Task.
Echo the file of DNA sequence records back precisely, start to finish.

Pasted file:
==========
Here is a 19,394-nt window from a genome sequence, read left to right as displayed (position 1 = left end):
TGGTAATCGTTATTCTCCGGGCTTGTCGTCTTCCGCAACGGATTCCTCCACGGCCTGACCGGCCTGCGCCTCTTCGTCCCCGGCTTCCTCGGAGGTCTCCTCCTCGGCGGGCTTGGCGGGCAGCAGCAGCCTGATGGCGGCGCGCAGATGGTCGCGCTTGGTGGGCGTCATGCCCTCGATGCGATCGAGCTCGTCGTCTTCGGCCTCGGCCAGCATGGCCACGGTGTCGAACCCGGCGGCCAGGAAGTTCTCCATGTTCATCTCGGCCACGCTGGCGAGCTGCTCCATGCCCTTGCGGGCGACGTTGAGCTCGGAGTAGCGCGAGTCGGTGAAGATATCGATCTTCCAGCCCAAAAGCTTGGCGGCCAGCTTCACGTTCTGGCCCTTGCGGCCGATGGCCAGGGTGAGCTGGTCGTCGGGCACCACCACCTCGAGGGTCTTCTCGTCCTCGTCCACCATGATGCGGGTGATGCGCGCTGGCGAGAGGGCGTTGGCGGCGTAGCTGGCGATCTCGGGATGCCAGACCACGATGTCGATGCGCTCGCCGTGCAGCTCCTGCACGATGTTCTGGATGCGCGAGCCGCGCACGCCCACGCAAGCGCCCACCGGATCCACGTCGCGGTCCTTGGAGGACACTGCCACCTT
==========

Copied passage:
Here is a 19,394-nt window from a genome sequence, read left to right as displayed (position 1 = left end):
TGGTAATCGTTATTCTCCGGGCTTGTCGTCTTCCGCAACGGATTCCTCCACGGCCTGACCGGCCTGCGCCTCTTCGTCCCCGGCTTCCTCGGAGGTCTCCTCCTCGGCGGGCTTGGCGGGCAGCAGCAGCCTGATGGCGGCGCGCAGATGGTCGCGCTTGGTGGGCGTCATGCCCTCGATGCGATCGAGCTCGTCGTCTTCGGCCTCGGCCAGCATGGCCACGGTGTCGAACCCGGCGGCCAGGAAGTTCTCCATGTTCATCTCGGCCACGCTGGCGAGCTGCTCCATGCCCTTGCGGGCGACGTTGAGCTCGGAGTAGCGCGAGTCGGTGAAGATATCGATCTTCCAGCCCAAAAGCTTGGCGGCCAGCTTCACGTTCTGGCCCTTGCGGCCGATGGCCAGGGTGAGCTGGTCGTCGGGCACCACCACCTCGAGGGTCTTCTCGTCCTCGTCCACCATGATGCGGGTGATGCGCGCTGGCGAGAGGGCGTTGGCGGCGTAGCTGGCGATCTCGGGATGCCAGACCACGATGTCGATGCGCTCGCCGTGCAGCTCCTGCACGATGTTCTGGATGCGCGAGCCGCGCACGCCCACGCAAGCGCCCACCGGATCCACGTCGCGGTCCTTGGAGGACACTGCCACCTT